Business Valuation: Predicting Company Performance with Consumer Foot Traffic
June 9, 2021
Traditional business valuation methods often include comparable company analysis, DCF analysis, and precedent transactions. While these analyses along with quarterly earning reports are beneficial for investors, they might not necessarily provide the complete picture of company performance. Investors should go a step further by enriching this data with consumer foot traffic data.
Consumer foot traffic data is often overlooked as a potential resource for business activity. This type of real-world data has great potential for investors looking to predict how a company is performing.
To understand how foot traffic data can measure company performance, let’s take a look further at market and brand specific trends.
Competitive analytics is a type of comparative analysis which looks at how businesses within the same market are performing against each other. In this case, analysts can compare foot traffic of similar businesses to determine the differences between consumer preferences, find overlaps within their respective customer journeys, and understand which stores owned by each business are driving the most footfall (or even the least). This can greatly enhance overall market research by adding an understanding of where consumers go in the real world, and enhance any online consumer data.
Another way to analyze competitive intelligence is to compare a particular sector as a whole against the company of interest. At Gravy, we have overall categories that can serve as a comparison for a sector or industry as a whole. For example, if a business analyst or investor is trying to understand how a wholesaler like Costco is performing, you can compare their store foot traffic against the overall shopping category or even a specific subcategory, such as wholesale retail.
Using the competition as a benchmark ultimately provides investors with data to determine if the company that they are investing in (or potentially investing in) would make a good contribution to their portfolio. They can also use insights gathered from this data to predict how the company might perform in the future against its competition.
Brand Specific Trends
For an analysis of brand specific trends, investors would want to solely focus on a single company’s performance. Whether it’s a small business or even a large chain, a company with low foot traffic might indicate that consumers aren’t interested in the product. If consumers aren’t interested in the product, then they are more than likely going elsewhere.
Investors can also use foot traffic combined with other data sets to understand why consumers are visiting the brand’s stores. Was there a BOGO sale that drove up foot traffic during the weekend? Did the company recently advertise their new curbside pickup options? These are some factors that will need to be considered to understand the “why” behind the store foot traffic.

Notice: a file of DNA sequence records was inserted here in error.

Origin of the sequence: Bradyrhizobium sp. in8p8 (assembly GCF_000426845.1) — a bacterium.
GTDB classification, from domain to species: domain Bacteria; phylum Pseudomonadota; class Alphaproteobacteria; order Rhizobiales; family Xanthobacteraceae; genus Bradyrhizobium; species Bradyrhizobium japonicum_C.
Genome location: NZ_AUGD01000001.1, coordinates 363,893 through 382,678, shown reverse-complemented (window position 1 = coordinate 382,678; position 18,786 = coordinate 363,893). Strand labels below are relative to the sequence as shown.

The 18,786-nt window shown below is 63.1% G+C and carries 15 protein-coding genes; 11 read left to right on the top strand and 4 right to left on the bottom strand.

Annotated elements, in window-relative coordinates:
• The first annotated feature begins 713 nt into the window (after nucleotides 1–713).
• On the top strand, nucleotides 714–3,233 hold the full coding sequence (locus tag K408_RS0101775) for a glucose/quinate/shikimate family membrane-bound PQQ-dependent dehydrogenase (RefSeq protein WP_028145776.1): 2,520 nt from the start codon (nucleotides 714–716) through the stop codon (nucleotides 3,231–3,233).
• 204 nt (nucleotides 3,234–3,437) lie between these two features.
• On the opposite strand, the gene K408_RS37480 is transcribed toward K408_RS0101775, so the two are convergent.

Another question for investors to think about: are consumers spending enough time at the store? Another metric that is tangentially related to foot traffic is dwell time. Dwell time is the measurement of how long consumers spend in a particular location of interest. If dwell time at a store is long, this could mean that consumers are spending more time with the product and are more inclined to purchase. A fast dwell time may reflect that consumers quickly found what they were looking for, but it could also show that customers couldn’t find their desired product and left the store without making a purchase. When dwell time is paired with consumer foot traffic, then a business analyst can understand how effective marketing and advertising is at driving store traffic.
Context is also important for investors analyzing foot traffic data. Contextualization can include metadata, such as event information or time stamps. If there is an event happening at a brand’s store like a meet-and-greet, then this would typically drive up foot traffic, depending on consumer interest in the specific event. Timestamps can provide investors with information on when foot traffic peaks or ebbs. Take for example, a clothing store might be more busy during the afternoon on weekends than on weekdays during that same time period.
Investment Valuation with Gravy Footfall
Investors can prove business valuation by analyzing foot traffic data. This data ultimately reflects real-world consumer behavior and provides an extra layer of insight to online consumer data. In a post-COVID world, consumer trends are going to continue to greatly impact business performance. With Gravy Footfall, investors can quickly get the visit data they need to predict fluctuations in business activity. Visit data can be accessed for thousands of locations for a scalable analysis. Consumer foot traffic is an economic indicator that investors should incorporate into their predictive analyses now and in the future.